Case: Information and documents were reasonably required

[2018] UKFTT 0678 (TC)

Judge Jonathan Cannan

Decision released 16 November 2018

Procedure – Information Notices – FA 2008, Sch. 36 – Documents and information required – Whether statutory records – Not satisfied - Whether reasonably required – Yes - Appeal dismissed.

Holmes & Anor [2018] TC 06824

Summary

Carol Holmes and Andrew Knight (the appellants) had submitted tax returns for 2015-16 showing identical income from employment and dividends from UK companies. As part of HMRC’s enquiries into the returns they issued information notices pursuant to FA 2008, Sch. 36. The notices required the appellants to provide personal bank statements, details of investment accounts and explanations as to movements of capital and sources of deposits in relation to the investment accounts.

The appellants appealed against the notices on the grounds that:

the documents and information required were not statutory records; and

the documents and information were not reasonably required to check their tax positions.

HMRC submitted that the documents and information required were part of the appellants’ statutory records and as such under para. 29 there was no right of appeal against the information notices. In the event that the documents and information were not statutory records HMRC maintained that they were reasonably required for the purpose of checking the appellants’ tax positions.

The FTT noted that before deciding whether the documents and information required were part of the appellants’ statutory records, there was a prior issue as to who had the burden of proof in relation to this aspect of the appeal, i.e. did HMRC have to show that the documents and information were statutory records, or did the appellants have to show that they were not. The FTT did not reach a firm conclusion on this, but its provisional view was that it was for HMRC to make out a case that the documents and information being requested were statutory records.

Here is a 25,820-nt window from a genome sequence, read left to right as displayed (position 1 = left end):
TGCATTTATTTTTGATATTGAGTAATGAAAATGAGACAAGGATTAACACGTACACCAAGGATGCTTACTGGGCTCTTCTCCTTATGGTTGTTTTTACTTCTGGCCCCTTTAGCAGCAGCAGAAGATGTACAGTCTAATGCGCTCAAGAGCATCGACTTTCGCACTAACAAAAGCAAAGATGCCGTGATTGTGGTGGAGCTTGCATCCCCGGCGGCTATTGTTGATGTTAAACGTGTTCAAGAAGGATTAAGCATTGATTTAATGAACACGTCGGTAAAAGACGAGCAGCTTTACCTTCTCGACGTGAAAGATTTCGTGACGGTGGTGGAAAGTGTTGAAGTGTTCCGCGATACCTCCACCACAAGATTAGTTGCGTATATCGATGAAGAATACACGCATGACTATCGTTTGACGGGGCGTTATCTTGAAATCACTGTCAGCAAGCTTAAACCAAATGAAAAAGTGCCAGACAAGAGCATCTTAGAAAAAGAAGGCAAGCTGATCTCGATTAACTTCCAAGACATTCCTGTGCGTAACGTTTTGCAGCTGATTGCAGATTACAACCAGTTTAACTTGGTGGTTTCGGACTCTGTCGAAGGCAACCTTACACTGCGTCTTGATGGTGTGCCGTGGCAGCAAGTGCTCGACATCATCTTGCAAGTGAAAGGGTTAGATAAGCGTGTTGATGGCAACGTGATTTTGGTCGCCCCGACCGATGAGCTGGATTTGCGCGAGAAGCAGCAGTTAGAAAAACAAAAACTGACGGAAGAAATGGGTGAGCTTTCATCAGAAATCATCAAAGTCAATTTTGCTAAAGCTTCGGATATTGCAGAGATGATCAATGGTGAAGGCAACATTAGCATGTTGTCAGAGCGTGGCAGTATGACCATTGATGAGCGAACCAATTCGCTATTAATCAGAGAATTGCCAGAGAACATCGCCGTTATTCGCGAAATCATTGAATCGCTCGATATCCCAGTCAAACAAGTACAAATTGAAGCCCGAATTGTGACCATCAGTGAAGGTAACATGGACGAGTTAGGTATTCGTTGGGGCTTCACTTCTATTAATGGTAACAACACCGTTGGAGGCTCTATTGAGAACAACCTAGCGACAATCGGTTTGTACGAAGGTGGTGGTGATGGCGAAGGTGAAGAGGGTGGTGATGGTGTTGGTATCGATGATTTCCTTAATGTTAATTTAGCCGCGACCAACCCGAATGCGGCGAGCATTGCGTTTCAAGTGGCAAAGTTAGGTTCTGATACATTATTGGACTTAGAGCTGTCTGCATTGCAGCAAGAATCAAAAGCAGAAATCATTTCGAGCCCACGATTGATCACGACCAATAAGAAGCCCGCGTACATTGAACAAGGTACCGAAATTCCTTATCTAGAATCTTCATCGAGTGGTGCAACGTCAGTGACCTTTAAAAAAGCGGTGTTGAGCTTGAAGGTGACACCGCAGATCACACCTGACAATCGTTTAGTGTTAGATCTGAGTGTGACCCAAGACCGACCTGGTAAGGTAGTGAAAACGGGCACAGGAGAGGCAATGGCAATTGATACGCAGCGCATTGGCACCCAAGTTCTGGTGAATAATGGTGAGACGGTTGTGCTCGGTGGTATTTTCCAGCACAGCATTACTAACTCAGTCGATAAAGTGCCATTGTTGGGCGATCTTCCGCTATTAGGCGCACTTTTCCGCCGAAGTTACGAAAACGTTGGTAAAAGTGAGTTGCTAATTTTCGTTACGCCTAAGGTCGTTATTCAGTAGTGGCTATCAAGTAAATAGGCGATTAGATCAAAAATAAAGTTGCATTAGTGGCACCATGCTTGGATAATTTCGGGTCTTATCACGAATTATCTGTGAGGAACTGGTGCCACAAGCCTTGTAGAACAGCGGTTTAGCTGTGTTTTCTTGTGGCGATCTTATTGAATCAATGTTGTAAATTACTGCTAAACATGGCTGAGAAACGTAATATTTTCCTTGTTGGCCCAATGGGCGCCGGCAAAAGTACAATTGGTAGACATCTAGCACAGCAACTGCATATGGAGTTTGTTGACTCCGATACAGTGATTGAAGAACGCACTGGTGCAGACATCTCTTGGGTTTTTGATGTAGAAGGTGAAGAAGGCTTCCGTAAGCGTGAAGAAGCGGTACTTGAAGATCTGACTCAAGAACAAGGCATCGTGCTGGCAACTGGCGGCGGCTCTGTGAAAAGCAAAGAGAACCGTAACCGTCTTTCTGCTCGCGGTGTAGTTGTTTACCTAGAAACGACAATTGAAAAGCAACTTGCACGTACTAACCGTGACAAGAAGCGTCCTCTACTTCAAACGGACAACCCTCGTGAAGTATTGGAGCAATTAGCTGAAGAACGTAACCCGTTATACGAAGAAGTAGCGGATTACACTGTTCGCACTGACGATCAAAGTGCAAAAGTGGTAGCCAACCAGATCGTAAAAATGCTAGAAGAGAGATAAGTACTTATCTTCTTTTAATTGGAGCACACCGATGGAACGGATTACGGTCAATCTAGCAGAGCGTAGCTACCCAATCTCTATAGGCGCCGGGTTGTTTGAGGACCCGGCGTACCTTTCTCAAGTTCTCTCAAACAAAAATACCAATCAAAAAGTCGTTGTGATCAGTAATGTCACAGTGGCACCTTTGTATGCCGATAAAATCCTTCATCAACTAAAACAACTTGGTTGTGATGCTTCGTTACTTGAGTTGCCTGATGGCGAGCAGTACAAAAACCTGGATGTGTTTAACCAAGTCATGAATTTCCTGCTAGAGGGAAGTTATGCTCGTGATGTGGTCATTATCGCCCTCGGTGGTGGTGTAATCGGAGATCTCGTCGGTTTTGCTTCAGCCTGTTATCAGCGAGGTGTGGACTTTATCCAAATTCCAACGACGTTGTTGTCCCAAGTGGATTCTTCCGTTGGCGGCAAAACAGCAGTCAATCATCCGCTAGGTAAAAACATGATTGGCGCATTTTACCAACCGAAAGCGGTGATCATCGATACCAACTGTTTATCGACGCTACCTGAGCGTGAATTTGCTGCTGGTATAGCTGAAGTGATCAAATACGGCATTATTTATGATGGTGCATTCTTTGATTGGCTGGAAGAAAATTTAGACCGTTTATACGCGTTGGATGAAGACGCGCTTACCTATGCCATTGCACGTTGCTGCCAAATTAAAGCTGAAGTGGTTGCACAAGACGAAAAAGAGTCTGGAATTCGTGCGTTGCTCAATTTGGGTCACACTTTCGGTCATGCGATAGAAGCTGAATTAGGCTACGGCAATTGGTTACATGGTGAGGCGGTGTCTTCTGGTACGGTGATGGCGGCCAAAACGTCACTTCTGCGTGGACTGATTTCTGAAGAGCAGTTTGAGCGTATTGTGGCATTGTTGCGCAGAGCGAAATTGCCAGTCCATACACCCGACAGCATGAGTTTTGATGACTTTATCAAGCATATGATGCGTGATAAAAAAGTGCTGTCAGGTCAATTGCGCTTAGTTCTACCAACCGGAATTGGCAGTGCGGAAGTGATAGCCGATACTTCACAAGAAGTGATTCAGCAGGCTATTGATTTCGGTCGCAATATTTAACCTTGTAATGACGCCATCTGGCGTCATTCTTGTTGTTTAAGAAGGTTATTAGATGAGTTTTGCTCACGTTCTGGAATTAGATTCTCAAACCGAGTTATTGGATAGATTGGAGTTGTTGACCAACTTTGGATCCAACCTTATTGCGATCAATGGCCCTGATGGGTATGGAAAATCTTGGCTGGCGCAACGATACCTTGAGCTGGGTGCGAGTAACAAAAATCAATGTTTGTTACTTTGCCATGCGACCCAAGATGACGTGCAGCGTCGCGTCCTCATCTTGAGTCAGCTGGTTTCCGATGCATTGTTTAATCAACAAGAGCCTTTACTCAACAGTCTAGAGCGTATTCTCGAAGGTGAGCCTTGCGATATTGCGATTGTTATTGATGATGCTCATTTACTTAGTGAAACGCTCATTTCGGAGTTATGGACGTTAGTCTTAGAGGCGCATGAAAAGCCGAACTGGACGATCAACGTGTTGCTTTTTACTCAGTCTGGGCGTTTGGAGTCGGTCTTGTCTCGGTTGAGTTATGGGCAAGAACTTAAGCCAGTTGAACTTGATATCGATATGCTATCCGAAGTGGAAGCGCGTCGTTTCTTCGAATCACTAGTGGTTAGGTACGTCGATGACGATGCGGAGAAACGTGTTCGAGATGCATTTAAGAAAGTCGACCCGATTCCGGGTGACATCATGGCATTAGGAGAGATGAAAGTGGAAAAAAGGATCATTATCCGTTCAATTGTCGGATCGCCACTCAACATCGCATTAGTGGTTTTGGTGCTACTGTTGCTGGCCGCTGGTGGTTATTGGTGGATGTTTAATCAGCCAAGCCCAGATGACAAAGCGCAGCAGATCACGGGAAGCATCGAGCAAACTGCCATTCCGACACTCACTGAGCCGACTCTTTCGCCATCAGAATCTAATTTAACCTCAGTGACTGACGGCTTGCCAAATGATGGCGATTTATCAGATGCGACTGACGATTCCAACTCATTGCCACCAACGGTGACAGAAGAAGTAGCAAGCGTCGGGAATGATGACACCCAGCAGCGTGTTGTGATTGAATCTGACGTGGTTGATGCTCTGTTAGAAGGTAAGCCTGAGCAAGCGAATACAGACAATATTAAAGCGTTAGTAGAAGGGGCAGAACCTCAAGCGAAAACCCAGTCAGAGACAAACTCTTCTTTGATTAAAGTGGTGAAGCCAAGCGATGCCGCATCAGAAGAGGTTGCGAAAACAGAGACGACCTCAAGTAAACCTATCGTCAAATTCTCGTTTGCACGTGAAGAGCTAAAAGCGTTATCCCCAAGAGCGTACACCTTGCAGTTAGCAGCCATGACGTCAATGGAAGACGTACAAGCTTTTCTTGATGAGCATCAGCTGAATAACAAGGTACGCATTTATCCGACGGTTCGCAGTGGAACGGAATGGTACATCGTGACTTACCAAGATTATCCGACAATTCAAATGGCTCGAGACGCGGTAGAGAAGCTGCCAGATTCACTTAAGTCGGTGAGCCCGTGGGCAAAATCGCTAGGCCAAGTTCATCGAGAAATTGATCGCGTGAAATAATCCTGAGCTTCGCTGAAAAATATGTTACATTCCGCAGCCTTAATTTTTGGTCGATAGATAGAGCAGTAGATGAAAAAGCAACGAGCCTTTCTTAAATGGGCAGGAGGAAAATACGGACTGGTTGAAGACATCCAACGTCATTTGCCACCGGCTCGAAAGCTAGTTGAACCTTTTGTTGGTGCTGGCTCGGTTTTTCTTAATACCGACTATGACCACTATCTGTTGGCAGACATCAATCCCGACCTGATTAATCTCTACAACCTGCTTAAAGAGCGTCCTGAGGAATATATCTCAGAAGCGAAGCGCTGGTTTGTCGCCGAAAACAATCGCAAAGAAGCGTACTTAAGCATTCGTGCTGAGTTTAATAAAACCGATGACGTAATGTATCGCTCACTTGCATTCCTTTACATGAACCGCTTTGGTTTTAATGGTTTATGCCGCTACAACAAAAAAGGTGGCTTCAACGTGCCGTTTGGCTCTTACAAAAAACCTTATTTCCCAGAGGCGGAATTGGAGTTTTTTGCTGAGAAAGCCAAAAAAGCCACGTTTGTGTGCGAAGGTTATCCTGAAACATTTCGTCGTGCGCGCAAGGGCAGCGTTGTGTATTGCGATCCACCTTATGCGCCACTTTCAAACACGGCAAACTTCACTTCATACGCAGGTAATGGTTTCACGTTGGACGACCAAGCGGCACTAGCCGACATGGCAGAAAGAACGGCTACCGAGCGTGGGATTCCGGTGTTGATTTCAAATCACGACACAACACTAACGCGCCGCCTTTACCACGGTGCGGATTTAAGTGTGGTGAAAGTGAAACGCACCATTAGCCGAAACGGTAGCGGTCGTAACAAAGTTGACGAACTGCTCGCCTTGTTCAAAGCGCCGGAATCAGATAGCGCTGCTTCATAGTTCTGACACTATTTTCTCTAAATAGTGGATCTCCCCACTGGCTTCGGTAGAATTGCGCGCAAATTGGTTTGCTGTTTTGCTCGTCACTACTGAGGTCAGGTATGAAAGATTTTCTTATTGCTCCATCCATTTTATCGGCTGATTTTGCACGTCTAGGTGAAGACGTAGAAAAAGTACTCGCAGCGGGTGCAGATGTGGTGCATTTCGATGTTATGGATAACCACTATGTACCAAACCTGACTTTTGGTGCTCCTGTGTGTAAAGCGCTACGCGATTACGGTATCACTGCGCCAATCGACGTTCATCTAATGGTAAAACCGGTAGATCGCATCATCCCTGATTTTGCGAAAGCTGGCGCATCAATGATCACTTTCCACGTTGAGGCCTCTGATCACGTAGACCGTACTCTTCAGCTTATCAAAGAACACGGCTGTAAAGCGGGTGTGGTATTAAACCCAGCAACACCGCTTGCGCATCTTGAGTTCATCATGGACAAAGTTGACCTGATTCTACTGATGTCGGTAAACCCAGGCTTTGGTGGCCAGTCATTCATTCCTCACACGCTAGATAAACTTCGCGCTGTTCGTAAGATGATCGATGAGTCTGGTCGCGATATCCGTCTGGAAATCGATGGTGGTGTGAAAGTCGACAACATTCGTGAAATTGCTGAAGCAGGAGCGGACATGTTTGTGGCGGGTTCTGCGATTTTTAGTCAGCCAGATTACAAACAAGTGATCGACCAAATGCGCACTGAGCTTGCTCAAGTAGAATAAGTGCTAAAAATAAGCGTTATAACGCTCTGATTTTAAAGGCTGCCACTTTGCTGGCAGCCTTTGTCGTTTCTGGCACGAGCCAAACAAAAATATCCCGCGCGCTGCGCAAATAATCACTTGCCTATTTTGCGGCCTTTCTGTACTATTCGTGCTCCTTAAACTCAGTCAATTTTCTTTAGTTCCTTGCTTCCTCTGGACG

In the absence of a finding that the appellants’ tax returns correctly identified all their sources of income (which it was not for the FTT to determine in an information notice appeal), the FTT was not satisfied on the basis of the material before it that the documents and information were statutory records.

On the issue of whether the documents and information were reasonably required to check the appellants’ tax returns, the FTT decided to take the same approach as that taken in Mathew [2015] TC 04342 and assumed, in the first instance and for these purposes only, that there was a burden on HMRC to show that the documents and information were reasonably required.

HMRC provided evidence that there was reason to believe that the appellants’ tax returns may not have shown their total income. The evidence was material from third parties to suggest that the appellants’ level of personal expenditure was not matched by their declared income and they had made capital introductions to their company. The appellants submitted that they had used historic income and family money.

The FTT concluded that the documents and information were reasonably required by HMRC to check the appellants’ tax returns and the information notices were not disproportionate.

The FTT accordingly dismissed the appeals.

Comment

This decision highlights the difficulties faced by the FTT when deciding whether information and documents required by an information notice are statutory records. However, in this case there was no need to make a decision on that because it found that the information and documents were reasonably required by HMRC for the purpose of checking the appellants’ tax returns.

For commentary on information notices, see the Direct Tax Reporter at ¶186-550ff..

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